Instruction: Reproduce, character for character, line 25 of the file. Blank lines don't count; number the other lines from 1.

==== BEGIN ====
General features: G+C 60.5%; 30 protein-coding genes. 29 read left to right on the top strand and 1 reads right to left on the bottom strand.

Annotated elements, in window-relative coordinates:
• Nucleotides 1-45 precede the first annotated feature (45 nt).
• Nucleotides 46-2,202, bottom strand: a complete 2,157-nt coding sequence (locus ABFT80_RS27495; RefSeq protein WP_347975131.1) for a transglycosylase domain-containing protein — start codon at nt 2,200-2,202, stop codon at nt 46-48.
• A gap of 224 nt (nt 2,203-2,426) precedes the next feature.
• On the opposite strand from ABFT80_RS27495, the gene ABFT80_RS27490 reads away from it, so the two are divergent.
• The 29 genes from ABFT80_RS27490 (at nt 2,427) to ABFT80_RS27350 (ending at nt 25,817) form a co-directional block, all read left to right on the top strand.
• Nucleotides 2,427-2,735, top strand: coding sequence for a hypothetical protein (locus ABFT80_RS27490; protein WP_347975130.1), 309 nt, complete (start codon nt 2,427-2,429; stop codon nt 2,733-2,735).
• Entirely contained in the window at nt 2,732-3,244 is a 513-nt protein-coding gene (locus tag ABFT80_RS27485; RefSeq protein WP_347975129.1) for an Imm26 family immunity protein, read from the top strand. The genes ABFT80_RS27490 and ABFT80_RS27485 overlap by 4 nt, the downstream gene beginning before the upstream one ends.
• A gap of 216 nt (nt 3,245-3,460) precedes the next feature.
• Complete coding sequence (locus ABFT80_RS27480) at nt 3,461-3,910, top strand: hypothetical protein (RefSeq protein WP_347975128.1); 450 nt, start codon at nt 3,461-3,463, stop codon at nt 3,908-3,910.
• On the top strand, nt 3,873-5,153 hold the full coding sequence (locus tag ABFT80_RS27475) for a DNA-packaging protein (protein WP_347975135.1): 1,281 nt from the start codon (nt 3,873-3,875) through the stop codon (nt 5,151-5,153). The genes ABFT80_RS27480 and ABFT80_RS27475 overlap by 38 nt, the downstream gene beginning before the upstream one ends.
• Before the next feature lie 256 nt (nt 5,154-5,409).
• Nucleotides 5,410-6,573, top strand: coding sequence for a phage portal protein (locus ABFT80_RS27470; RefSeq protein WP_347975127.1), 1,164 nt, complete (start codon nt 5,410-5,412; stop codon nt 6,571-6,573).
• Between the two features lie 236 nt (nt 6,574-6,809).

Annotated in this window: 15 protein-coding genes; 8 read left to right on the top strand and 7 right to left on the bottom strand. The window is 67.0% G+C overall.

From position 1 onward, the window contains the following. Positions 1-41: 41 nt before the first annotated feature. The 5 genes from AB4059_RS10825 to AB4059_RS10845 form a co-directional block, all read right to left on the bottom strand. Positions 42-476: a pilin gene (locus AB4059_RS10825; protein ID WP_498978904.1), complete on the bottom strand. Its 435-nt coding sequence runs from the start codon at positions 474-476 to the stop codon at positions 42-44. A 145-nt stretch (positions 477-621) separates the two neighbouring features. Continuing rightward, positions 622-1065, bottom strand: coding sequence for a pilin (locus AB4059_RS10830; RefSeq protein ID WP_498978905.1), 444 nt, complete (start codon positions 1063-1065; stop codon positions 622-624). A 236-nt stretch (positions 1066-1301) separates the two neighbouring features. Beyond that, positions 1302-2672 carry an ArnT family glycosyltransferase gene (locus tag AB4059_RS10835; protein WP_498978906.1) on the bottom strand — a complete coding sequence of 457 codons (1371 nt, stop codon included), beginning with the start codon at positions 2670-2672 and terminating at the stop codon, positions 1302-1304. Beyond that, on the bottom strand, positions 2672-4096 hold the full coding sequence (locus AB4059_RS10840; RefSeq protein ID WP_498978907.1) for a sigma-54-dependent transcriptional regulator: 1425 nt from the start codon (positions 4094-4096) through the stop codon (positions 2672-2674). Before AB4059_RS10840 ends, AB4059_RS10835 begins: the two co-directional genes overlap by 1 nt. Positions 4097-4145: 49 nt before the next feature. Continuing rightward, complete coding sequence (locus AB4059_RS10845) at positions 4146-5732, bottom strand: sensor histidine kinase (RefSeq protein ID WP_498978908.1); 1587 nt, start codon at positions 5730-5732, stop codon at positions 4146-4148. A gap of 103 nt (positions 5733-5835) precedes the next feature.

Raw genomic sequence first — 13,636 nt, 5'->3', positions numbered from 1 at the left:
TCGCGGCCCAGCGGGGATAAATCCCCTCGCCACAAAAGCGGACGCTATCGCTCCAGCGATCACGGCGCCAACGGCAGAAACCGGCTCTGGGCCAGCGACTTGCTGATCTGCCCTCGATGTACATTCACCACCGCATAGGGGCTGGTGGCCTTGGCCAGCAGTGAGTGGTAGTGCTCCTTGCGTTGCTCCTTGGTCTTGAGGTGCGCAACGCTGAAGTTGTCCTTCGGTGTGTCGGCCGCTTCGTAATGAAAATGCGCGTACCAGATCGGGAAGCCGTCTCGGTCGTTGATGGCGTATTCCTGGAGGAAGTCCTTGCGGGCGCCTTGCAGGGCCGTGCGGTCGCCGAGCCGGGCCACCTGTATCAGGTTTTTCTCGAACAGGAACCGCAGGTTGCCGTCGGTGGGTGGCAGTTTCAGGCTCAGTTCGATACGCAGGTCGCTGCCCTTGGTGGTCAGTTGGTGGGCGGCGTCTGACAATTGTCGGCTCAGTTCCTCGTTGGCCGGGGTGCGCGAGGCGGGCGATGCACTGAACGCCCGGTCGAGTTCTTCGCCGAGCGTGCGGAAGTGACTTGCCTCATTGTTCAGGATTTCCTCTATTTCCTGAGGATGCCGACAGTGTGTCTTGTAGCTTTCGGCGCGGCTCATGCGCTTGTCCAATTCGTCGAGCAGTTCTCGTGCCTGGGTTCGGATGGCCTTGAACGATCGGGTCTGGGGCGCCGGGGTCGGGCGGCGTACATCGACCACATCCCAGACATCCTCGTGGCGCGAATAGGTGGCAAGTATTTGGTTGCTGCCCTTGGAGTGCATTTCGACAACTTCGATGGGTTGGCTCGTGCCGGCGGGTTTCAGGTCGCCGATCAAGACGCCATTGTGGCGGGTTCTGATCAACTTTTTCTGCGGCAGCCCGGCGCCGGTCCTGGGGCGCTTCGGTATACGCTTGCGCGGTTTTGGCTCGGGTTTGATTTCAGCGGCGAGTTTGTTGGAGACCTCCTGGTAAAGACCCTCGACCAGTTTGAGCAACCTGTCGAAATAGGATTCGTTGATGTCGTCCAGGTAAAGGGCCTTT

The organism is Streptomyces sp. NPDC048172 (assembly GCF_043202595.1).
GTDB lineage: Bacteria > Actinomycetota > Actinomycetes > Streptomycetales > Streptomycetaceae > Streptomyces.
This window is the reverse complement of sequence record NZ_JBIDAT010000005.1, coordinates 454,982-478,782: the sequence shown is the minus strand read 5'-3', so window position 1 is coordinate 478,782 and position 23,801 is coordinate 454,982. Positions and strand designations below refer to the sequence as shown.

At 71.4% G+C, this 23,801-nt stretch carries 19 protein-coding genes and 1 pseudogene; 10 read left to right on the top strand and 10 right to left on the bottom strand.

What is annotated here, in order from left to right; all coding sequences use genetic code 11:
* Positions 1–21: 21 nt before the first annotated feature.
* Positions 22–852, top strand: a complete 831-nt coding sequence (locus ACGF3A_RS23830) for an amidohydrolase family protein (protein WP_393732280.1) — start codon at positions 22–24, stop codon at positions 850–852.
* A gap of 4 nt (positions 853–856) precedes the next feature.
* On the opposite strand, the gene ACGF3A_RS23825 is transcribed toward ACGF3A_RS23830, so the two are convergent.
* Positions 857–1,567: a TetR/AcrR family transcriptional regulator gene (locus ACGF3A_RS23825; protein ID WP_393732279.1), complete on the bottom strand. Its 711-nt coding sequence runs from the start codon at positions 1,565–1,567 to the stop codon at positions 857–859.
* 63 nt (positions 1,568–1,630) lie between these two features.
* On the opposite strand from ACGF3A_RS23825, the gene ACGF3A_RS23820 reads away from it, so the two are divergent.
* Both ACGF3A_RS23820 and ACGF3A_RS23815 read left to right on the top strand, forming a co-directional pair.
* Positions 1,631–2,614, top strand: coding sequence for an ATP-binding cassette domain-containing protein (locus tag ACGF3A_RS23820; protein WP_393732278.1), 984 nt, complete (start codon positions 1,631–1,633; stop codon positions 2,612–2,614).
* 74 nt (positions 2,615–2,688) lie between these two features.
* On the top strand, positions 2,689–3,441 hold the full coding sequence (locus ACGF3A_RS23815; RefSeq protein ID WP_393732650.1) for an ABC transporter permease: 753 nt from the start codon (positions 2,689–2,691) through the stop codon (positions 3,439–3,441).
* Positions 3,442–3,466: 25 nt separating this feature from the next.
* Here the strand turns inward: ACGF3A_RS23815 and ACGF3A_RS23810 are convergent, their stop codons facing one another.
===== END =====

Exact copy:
* Positions 1–21: 21 nt before the first annotated feature.